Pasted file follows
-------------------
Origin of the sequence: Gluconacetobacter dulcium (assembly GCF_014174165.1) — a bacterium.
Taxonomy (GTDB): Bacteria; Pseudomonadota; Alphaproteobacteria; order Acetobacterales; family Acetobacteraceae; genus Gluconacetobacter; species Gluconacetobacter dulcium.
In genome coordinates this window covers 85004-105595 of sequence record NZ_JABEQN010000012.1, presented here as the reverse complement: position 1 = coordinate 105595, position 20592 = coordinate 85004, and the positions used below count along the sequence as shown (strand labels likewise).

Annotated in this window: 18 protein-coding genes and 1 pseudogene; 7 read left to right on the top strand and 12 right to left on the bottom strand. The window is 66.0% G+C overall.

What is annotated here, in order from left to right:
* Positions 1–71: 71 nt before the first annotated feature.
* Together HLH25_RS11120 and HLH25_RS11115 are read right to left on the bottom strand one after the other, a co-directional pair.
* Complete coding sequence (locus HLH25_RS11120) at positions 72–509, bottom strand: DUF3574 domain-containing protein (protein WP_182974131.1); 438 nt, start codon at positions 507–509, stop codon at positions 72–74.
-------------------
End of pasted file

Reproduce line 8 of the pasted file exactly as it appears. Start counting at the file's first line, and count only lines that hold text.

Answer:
* Complete coding sequence (locus HLH25_RS11120) at positions 72–509, bottom strand: DUF3574 domain-containing protein (protein WP_182974131.1); 438 nt, start codon at positions 507–509, stop codon at positions 72–74.